In 1204, as part of the Fourth Crusade, Venice bought Heraklion for a thousand pieces of silver. A city called Candia was suffering from a drinking water shortage. In the 17th century, there were 1,270 wells and 273 cisterns here. The water, however, tasted salty. In 1639, renovation and expansion of the remaining aqueduct from ancient times began. Another invader, the Ottoman Turks, underestimated the role of the structure and the aqueduct was not used at the time.


coordinates for navigation:

Venetian aqueduct:      35.284697, 25.166594

location - see map in the tile at the bottom of the page


Ancient Lappa


Apparently, the great ruler of Mycenae, Agamemnon, appreciated this place many centuries BCE. He founded a settlement that grew enormously over time. Strong enough that it connected the northern coast of Crete with the south. If the legend is true, it can only testify to the great knowledge and insight of the leader of the fight for Troy. Why? Because Crete literally dries up in the summer. High temperatures and no rain for several summer months do this. In the vicinity of hotels or monuments where tourists travel, there is a beautiful and blooming greenery, but it is enough to walk a few meters for lush vegetation to give way to dry ones.


It is different in the small town of Argyroupolis. Built on the remains of an ancient city, it literally abounds in natural springs. Nowhere is there such lush and abundant greenery. Numerous stone shots with mini-waterfalls created in the Venetian times make many tourists come here every day. The taverns offer not only good food, but also a playground for children. So you can fully rest. For those interested, I will add that the authentic floor mosaics in the buildings, which were made of materials recovered from ancient times, still delight. I was personally delighted with aqueducts from Roman times. They are overgrown so you have to work a bit to find them.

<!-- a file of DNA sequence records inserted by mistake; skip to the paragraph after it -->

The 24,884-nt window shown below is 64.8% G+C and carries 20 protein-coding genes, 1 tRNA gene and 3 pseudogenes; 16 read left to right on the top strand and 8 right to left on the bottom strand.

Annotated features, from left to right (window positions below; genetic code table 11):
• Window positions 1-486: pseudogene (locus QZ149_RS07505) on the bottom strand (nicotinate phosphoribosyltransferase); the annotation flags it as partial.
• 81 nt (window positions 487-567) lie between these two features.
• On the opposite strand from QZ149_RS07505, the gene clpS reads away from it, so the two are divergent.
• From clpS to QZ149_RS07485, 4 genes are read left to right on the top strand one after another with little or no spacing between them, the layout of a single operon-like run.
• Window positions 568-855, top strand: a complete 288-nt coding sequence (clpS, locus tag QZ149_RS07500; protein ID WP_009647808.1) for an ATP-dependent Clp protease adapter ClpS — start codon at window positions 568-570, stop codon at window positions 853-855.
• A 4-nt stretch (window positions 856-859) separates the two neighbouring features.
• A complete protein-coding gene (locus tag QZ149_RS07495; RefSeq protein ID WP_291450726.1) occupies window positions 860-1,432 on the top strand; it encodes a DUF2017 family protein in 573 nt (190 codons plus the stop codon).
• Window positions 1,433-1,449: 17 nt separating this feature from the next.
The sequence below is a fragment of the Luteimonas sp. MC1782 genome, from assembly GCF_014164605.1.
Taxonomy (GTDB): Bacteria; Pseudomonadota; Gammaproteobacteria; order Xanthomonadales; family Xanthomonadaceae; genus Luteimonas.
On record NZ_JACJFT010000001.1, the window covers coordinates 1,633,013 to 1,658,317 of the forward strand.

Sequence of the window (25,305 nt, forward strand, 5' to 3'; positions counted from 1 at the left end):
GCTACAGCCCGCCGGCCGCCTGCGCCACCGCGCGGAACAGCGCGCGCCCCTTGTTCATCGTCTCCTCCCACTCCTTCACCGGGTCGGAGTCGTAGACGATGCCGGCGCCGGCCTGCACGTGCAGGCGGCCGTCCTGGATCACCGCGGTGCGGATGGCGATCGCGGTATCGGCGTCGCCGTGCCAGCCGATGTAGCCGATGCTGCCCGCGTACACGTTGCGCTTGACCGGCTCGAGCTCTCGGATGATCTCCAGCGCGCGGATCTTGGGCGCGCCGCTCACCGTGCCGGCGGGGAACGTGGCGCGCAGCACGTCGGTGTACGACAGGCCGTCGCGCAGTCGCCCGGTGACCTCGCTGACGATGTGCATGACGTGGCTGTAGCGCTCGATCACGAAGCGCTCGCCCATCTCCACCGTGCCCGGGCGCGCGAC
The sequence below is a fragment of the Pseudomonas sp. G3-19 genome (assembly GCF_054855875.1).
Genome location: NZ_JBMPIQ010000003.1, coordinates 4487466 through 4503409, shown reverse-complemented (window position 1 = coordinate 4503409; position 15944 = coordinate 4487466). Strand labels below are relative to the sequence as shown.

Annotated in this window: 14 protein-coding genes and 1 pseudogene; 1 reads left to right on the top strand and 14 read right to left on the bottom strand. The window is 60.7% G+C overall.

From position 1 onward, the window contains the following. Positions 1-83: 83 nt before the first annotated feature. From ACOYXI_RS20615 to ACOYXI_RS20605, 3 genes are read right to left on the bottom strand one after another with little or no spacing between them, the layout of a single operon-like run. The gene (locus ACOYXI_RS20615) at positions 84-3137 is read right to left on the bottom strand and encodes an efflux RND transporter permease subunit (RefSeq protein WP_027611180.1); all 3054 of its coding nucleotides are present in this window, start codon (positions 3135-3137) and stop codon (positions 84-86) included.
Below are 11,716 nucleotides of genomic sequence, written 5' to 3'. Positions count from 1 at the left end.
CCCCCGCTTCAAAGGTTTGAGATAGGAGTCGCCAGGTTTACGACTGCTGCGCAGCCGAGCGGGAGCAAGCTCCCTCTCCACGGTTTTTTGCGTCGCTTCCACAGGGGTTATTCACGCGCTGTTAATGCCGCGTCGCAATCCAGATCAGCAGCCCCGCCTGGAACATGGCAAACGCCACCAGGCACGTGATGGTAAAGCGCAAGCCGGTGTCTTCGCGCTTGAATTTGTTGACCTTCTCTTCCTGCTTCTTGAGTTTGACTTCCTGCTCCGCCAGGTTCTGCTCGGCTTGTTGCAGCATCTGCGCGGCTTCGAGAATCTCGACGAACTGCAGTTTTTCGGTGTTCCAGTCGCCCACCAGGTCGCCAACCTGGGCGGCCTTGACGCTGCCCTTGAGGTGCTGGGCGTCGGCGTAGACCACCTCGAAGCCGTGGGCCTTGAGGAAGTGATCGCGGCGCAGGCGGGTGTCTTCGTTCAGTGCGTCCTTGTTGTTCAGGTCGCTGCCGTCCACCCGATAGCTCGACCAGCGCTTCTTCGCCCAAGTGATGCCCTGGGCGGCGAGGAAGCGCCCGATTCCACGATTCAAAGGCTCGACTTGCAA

However, something else is most delightful to me. Literally 1.5 km northeast of the so-called green oasis, you can visit the forgotten and underrated Ancient Lappa, an ancient necropolis with tombs hidden in the rock. You have to leave the car (otherwise you will not be able to get here) in front of the gate with a sign, there is no parking here, because hardly anyone comes here. After a short walk, you will reach a small church known as the "five virgins". Supposedly, in the 3rd century CE young praying women were murdered here. A single wall with a bell tower, typical of Greece, leads to a "different" reality. Among the beautiful greenery and among the water intakes, you can freely visit the ancient tombs carved in the rocks.


coordinates for navigation:

Green oasis:      35.28641, 24.33208

Ancient Lappa:   35.29333, 24.34248

location - see map in the tile at the bottom of the page


The most important monument in Crete not to be missed is the Minoan Palace in Knossos. Although there are many tourists here every day, these archaeological excavations are a must. Crete, the largest of the Greek islands, is next to Rhodes the most famous and most crowded. There is a lot to discover on each of the islands. Some monuments are very "fashionable", others little known.

Here you can read about several places that are open 24 hours a day and can be visited at any time of the day or night. Although I do not recommend tourism after dark, because reaching them is not easy. The biggest advantage of these monuments is that they are not visited by crowds of tourists. You may not meet anyone.